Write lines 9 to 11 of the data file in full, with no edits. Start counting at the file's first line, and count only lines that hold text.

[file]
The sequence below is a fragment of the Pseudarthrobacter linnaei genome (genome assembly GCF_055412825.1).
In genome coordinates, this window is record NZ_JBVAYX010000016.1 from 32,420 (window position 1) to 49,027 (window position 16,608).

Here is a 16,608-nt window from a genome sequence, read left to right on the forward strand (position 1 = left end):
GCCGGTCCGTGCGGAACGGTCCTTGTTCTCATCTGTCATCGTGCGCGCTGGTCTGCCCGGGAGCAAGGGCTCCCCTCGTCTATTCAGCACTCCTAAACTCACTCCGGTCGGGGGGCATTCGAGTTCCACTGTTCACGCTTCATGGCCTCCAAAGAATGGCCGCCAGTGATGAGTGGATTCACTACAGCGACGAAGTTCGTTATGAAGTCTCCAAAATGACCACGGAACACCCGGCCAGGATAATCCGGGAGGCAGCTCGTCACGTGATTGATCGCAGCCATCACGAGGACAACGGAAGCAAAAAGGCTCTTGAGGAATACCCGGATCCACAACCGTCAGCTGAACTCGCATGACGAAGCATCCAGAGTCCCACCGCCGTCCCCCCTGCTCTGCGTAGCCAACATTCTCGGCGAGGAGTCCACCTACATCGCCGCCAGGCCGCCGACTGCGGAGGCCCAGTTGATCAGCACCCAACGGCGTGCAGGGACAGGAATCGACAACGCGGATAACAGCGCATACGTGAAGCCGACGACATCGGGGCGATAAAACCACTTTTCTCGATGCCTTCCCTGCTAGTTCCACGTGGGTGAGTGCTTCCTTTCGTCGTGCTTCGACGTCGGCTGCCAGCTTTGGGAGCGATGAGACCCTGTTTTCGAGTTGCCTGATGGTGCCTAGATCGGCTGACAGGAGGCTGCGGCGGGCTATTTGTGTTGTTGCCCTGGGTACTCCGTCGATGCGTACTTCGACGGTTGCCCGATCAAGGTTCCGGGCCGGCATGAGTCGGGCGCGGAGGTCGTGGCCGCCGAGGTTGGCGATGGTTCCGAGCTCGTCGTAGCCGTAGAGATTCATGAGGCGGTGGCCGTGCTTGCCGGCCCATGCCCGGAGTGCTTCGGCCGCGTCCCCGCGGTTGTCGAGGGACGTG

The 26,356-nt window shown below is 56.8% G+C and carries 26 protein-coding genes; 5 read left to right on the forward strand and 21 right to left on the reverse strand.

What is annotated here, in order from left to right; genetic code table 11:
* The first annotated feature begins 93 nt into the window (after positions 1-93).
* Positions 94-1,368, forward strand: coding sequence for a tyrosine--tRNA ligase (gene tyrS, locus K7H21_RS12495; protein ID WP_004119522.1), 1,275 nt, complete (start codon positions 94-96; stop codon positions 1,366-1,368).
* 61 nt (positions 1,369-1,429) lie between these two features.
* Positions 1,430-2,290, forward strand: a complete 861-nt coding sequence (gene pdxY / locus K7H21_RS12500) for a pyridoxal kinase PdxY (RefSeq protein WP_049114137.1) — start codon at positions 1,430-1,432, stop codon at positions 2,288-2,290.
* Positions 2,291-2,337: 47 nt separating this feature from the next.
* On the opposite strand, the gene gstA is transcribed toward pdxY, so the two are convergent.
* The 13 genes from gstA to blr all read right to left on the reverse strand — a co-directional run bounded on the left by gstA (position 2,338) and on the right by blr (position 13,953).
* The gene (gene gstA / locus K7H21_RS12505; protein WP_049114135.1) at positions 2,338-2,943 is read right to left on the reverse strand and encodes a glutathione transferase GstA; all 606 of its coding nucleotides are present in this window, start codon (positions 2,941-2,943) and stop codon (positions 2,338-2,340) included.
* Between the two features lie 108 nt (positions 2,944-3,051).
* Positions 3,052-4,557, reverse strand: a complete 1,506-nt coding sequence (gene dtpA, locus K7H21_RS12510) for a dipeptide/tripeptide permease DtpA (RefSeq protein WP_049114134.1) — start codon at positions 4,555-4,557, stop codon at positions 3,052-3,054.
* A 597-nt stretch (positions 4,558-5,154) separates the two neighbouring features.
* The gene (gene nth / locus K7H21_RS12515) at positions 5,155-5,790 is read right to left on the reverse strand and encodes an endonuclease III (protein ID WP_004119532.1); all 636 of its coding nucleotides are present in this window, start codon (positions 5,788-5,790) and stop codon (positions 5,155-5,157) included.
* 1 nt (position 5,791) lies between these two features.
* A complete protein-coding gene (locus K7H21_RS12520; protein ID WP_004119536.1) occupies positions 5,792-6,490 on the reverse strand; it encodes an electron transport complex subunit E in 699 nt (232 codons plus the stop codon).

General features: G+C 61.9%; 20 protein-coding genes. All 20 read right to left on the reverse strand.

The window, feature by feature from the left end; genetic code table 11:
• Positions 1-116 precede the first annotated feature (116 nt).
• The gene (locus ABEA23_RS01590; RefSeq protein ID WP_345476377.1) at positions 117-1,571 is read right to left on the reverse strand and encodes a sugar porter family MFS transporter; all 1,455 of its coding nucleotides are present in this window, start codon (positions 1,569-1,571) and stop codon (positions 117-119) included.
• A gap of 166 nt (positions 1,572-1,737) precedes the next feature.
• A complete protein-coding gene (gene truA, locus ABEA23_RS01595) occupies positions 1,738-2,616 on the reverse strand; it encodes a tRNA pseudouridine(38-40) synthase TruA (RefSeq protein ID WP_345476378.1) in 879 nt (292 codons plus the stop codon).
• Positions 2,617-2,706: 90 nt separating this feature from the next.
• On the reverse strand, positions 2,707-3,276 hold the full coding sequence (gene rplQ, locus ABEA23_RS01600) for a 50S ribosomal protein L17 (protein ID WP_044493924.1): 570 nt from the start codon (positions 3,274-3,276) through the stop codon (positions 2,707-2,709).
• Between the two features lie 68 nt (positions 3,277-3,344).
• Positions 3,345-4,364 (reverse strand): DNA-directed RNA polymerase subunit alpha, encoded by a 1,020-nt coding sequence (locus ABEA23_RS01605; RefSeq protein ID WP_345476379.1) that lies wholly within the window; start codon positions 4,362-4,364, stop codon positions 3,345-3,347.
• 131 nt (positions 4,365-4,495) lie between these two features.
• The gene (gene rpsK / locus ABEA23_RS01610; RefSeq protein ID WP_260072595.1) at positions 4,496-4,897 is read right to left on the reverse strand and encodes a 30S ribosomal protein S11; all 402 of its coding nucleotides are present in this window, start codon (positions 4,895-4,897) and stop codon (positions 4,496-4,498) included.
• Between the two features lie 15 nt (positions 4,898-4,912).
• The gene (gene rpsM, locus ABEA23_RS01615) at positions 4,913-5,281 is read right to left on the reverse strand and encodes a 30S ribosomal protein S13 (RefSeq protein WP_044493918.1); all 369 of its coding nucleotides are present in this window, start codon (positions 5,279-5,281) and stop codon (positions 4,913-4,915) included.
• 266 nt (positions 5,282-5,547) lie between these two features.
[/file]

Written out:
* 61 nt (positions 1,369-1,429) lie between these two features.
* Positions 1,430-2,290, forward strand: a complete 861-nt coding sequence (gene pdxY / locus K7H21_RS12500) for a pyridoxal kinase PdxY (RefSeq protein WP_049114137.1) — start codon at positions 1,430-1,432, stop codon at positions 2,288-2,290.
* Positions 2,291-2,337: 47 nt separating this feature from the next.